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Vol 47 No 19

Published 22nd September 2006


Pots, kettles and corruption

Allegations about President Obasanjo and his deputy mean a livelier if not cleaner election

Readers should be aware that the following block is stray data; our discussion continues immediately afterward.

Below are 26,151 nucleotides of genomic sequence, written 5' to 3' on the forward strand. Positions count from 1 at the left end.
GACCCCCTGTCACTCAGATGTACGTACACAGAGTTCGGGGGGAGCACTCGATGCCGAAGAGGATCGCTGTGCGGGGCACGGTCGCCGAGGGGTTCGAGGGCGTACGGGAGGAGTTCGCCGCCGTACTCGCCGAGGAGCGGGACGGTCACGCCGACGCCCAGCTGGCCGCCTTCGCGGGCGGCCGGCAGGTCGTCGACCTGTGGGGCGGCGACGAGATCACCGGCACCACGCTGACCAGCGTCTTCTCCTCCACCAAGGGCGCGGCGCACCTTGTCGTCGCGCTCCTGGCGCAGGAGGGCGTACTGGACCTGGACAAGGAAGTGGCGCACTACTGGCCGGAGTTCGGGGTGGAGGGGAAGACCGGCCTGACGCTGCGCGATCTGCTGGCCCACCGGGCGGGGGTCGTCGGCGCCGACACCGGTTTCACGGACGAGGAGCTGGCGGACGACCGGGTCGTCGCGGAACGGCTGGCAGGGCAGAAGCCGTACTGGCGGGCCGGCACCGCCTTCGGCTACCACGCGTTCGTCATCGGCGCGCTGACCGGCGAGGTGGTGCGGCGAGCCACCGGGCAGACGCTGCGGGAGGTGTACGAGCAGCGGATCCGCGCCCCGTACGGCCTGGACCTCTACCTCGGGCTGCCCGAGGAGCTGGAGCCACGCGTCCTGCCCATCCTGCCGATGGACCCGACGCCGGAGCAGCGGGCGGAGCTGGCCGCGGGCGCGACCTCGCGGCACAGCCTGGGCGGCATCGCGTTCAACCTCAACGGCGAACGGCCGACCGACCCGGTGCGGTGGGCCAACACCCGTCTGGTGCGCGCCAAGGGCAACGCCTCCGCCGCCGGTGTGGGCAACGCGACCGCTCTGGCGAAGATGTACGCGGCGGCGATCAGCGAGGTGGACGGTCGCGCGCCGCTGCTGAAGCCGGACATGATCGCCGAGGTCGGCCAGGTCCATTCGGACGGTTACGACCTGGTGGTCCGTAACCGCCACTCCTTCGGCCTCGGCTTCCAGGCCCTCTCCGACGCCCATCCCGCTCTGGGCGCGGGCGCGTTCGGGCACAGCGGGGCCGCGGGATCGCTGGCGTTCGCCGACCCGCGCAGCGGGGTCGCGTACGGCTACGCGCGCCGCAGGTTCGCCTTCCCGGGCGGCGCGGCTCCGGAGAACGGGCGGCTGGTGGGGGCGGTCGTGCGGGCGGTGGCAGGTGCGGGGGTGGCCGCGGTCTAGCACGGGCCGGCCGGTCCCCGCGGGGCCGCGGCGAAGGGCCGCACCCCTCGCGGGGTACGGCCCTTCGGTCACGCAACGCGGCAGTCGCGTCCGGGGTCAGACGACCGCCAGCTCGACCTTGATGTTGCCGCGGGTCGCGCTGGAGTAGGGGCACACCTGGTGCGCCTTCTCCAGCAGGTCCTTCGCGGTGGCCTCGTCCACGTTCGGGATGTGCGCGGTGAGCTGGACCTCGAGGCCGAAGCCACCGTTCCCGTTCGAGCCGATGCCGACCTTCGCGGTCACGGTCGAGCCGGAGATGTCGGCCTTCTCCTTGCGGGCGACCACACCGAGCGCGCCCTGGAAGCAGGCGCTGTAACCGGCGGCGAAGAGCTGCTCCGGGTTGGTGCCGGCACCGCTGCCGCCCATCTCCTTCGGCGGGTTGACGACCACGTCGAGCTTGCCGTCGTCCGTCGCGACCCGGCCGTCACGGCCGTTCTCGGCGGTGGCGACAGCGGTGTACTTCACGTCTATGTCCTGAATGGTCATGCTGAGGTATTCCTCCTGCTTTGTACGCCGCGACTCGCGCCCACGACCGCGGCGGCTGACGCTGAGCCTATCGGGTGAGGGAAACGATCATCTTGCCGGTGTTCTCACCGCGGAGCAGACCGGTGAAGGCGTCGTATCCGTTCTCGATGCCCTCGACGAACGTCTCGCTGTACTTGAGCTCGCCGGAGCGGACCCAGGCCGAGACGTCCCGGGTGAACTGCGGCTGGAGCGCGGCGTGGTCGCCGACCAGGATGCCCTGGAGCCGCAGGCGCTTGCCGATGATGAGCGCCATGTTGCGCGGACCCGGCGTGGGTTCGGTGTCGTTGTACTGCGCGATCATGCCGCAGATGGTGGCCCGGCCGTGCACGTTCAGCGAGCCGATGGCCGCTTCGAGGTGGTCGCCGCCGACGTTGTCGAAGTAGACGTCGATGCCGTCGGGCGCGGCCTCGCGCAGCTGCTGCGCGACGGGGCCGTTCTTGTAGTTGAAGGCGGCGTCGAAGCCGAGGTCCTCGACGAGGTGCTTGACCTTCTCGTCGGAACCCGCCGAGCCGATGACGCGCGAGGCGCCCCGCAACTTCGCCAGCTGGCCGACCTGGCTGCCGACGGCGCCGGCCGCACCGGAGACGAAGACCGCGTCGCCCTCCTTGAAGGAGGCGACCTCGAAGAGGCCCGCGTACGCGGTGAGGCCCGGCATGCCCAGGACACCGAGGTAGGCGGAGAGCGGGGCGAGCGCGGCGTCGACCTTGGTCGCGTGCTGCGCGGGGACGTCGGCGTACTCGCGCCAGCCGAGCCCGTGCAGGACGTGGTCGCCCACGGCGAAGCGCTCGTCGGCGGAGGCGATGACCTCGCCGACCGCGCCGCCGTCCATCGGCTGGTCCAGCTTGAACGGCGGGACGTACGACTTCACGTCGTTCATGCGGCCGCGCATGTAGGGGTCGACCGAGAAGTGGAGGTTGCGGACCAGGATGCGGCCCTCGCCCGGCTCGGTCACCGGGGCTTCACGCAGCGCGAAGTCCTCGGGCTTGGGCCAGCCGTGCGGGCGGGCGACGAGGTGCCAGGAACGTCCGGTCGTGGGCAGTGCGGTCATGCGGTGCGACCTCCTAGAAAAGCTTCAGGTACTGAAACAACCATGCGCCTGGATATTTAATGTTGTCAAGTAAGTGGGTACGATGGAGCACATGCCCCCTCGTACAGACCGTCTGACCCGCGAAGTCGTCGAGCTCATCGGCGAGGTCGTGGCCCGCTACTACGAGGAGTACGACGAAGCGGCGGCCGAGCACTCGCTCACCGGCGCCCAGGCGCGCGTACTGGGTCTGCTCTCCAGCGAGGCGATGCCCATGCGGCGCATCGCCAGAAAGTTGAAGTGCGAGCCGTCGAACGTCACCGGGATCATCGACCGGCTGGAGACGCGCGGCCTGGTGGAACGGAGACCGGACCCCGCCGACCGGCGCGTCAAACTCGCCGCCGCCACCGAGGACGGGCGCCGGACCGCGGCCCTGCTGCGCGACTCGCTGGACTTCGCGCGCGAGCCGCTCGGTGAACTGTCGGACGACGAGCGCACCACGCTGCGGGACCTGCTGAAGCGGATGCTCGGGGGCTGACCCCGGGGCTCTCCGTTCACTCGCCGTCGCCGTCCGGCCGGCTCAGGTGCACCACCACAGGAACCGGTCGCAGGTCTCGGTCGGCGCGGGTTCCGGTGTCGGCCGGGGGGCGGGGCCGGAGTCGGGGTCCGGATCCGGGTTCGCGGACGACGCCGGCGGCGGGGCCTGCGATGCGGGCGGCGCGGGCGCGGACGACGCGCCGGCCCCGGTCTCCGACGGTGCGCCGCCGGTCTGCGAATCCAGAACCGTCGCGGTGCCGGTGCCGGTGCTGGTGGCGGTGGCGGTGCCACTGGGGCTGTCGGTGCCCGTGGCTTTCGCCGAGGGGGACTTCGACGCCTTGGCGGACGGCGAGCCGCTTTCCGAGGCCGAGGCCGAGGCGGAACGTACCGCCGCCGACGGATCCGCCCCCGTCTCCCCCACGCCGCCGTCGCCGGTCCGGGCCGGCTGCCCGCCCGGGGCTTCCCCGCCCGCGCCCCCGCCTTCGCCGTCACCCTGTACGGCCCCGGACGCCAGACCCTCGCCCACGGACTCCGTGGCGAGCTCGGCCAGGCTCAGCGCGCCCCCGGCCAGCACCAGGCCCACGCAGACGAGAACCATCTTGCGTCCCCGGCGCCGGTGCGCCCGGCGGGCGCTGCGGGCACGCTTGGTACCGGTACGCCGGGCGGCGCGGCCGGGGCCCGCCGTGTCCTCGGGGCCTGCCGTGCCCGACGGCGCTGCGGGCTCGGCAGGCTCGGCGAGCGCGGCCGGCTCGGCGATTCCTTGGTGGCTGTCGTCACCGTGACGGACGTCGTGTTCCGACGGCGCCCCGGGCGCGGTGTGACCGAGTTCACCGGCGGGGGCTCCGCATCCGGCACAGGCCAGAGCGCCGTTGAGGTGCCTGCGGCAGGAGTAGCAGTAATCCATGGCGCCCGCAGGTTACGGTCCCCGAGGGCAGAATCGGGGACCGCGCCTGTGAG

While President Olusegun Obasanjo and Vice-President Atiku Abubakar sling mud at each other, the Economic and Financial Crimes Commission (EFCC), an official anti-corruption body led by Nuhu Ribadu, has given Nigerians a taste of more to come and of the manner in which the political elite has operated state accounts in recent years. Not only could the corruption investigations remove several leading players from contention in next year's national elections, they may also outlaw the key role played by the country's biggest political financiers. Speaking at the World Bank and International Monetary Fund annual meeting in Singapore on 18 September, Ribadu rejected claims that his investigations were politically partisan. He was helped by an endorsement of Obasanjo's anti-corruption campaign from World Bank President Paul Wolfowitz: 'The president of Nigeria is making a strong effort to deal with corruption... taking on corrupt officials at a level that was unheard of in his country.' Increasingly, the investigations touch on international links in the web of corruption.

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